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COLORCONSOLE

ColorConsole  [Version 1.0.0000]
Microsoft Windows XP [Version 5.1.2600]
(C) Copyright 1985-2001 Microsoft Corp.

C:\WINDOWS>help


For more information on a specific command, type HELP command-name # ASSOC
ASSOC Displays or modifies file extension associations. # AT
AT Schedules commands and programs to run on a computer. # ATTRIB
ATTRIB Displays or changes file attributes. # BREAK
BREAK Sets or clears extended CTRL+C checking. # CACLS
CACLS Displays or modifies access control lists (ACLs) of files. # CALL
CALL Calls one batch program from another. # CD
CD Displays the name of or changes the current directory. # CHCP
CHCP Displays or sets the active code page number. # CHDIR
CHDIR Displays the name of or changes the current directory. # CHKDSK
CHKDSK Checks a disk and displays a status report. # CHKNTFS
CHKNTFS Displays or modifies the checking of disk at boot time. # CLS
CLS Clears the screen. # CMD
CMD Starts a new instance of the Windows command interpreter. # COLOR
COLOR Sets the default console foreground and background colors. # COMP
COMP Compares the contents of two files or sets of files. # COMPACT
COMPACT Displays or alters the compression of files on NTFS partitions. # CONVERT
CONVERT Converts FAT volumes to NTFS. You cannot convert the current drive. # COPY
COPY Copies one or more files to another location. # DATE
DATE Displays or sets the date. # DEL
DEL Deletes one or more files. # DIR
DIR Displays a list of files and subdirectories in a directory. # DISKCOMP
DISKCOMP Compares the contents of two floppy disks. # DISKCOPY
DISKCOPY Copies the contents of one floppy disk to another. # DOSKEY
DOSKEY Edits command lines, recalls Windows commands, and creates macros. # ECHO
ECHO Displays messages, or turns command echoing on or off. # ENDLOCAL
ENDLOCAL Ends localization of environment changes in a batch file. # ERASE
ERASE Deletes one or more files. # EXIT
EXIT Quits the CMD.EXE program (command interpreter). # FC
FC Compares two files or sets of files, and displays the differences between them. # FIND
FIND Searches for a text string in a file or files. # FINDSTR
FINDSTR Searches for strings in files. # FOR
FOR Runs a specified command for each file in a set of files. # FORMAT
FORMAT Formats a disk for use with Windows. # FTYPE
FTYPE Displays or modifies file types used in file extension associations. # GOTO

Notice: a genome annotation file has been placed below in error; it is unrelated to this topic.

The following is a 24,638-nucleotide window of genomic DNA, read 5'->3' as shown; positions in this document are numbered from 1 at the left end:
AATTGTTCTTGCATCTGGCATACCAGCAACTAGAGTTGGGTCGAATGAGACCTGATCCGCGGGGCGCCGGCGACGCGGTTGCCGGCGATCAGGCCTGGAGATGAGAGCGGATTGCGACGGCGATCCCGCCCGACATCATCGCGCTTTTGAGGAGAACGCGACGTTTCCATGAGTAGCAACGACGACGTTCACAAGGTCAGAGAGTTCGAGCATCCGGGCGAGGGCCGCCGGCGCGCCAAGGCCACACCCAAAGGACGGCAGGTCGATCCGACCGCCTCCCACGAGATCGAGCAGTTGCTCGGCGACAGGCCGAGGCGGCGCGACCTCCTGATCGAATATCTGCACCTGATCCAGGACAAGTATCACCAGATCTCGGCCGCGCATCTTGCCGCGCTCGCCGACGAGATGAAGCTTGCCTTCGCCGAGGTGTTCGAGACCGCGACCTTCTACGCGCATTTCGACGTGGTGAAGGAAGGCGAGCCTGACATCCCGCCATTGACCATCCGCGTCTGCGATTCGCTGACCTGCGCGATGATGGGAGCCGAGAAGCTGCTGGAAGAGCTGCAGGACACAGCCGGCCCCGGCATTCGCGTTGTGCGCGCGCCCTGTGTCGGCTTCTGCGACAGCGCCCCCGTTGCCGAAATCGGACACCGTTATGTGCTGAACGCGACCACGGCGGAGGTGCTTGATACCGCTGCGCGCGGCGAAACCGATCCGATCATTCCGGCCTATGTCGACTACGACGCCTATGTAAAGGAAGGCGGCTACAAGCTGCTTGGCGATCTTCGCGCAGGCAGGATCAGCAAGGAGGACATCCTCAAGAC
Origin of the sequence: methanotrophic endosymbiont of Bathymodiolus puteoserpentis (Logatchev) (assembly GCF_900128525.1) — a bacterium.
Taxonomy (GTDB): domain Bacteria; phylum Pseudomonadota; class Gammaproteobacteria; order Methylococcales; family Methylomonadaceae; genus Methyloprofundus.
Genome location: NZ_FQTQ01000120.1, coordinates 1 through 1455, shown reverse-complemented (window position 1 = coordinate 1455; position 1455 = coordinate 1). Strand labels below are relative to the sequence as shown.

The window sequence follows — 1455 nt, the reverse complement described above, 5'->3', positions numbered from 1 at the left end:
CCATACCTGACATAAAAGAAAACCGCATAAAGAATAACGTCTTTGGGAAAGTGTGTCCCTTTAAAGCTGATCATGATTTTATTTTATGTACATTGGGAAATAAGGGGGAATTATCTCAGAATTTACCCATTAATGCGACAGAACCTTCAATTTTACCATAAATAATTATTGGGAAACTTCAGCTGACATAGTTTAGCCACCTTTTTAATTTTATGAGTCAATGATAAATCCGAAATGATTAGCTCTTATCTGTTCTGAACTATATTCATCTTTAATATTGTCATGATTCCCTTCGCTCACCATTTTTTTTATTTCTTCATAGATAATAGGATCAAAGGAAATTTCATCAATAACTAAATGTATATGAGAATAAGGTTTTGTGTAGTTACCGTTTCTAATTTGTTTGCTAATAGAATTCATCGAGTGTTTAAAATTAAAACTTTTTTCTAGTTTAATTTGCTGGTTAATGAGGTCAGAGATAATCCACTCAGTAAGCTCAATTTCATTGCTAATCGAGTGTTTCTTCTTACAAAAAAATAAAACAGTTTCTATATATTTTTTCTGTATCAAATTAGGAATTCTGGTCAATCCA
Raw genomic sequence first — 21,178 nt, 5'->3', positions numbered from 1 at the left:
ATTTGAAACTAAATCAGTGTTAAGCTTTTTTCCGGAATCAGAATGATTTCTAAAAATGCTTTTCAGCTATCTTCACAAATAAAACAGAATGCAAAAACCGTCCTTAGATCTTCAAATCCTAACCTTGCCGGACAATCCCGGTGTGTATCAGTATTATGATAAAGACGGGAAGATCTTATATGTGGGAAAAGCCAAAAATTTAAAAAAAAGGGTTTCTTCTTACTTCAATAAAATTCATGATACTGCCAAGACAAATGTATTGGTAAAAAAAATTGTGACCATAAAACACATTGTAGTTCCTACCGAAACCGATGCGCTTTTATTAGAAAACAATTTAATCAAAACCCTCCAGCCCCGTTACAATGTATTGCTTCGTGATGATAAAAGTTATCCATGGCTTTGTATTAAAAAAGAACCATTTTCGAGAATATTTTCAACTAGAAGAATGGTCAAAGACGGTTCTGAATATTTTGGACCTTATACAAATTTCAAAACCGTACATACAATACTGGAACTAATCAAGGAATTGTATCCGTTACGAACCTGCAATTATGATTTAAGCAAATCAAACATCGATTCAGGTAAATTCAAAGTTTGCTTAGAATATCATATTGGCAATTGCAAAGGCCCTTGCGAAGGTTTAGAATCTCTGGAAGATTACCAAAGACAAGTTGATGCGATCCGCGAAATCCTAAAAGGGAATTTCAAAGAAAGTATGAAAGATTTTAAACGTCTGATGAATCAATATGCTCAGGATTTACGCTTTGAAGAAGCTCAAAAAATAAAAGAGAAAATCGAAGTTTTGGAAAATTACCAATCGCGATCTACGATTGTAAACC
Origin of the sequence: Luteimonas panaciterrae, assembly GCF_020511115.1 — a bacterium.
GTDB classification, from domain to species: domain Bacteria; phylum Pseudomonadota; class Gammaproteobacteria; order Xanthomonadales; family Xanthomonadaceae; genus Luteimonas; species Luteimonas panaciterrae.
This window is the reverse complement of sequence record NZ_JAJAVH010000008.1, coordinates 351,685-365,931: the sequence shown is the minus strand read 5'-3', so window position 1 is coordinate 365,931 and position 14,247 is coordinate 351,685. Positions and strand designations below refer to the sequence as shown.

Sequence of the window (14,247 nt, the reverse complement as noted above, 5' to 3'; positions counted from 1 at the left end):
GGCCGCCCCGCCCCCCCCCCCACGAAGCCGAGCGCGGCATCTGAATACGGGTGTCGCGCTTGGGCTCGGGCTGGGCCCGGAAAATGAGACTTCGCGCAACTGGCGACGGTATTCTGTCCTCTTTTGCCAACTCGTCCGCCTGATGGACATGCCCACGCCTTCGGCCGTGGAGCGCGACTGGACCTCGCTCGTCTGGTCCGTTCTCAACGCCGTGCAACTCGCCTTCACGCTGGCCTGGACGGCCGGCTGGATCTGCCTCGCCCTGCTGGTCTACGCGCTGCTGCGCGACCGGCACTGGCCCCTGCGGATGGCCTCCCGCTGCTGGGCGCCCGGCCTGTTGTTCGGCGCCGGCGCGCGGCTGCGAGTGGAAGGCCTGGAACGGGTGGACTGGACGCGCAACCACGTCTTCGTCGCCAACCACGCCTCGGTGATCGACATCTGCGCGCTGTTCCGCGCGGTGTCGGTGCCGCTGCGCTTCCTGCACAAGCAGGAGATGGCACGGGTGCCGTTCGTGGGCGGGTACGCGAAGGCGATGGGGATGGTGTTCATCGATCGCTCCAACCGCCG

GOTO Directs the Windows command interpreter to a labeled line in a batch program. # GRAFTABL
GRAFTABL Enables Windows to display an extended character set in graphics mode. # HELP
HELP Provides Help information for Windows commands. # IF
IF Performs conditional processing in batch programs. # LABEL
LABEL Creates, changes, or deletes the volume label of a disk. # MD
MD Creates a directory. # MKDIR
MKDIR Creates a directory. # MODE
MODE Configures a system device. # MORE
MORE Displays output one screen at a time. # MOVE
MOVE Moves one or more files from one directory to another directory. # PATH
PATH Displays or sets a search path for executable files. # PAUSE
PAUSE Suspends processing of a batch file and displays a message. # POPD
POPD Restores the previous value of the current directory saved by PUSHD. # PRINT
PRINT Prints a text file. # PROMPT
PROMPT Changes the Windows command prompt. # PUSHD
PUSHD Saves the current directory then changes it. # RD
RD Removes a directory. # RECOVER
RECOVER Recovers readable information from a bad or defective disk. # REM
REM Records comments (remarks) in batch files or CONFIG.SYS. # REN
REN Renames a file or files. # RENAME
RENAME Renames a file or files. # REPLACE
REPLACE Replaces files. # RMDIR
RMDIR Removes a directory. # SET
SET Displays, sets, or removes Windows environment variables. # SETLOCAL
SETLOCAL Begins localization of environment changes in a batch file. # SHIFT
SHIFT Shifts the position of replaceable parameters in batch files. # SORT
SORT Sorts input. # START
START Starts a separate window to run a specified program or command. # SUBST
SUBST Associates a path with a drive letter. # TIME
TIME Displays or sets the system time. # TITLE
TITLE Sets the window title for a CMD.EXE session. # TREE
TREE Graphically displays the directory structure of a drive or path. # TYPE
TYPE Displays the contents of a text file. # VER
VER Displays the Windows version. # VERIFY
VERIFY Tells Windows whether to verify that your files are written correctly to a disk. # VOL
VOL Displays a disk volume label and serial number. # XCOPY
XCOPY Copies files and directory trees.

C:\WINDOWS>help ASSOC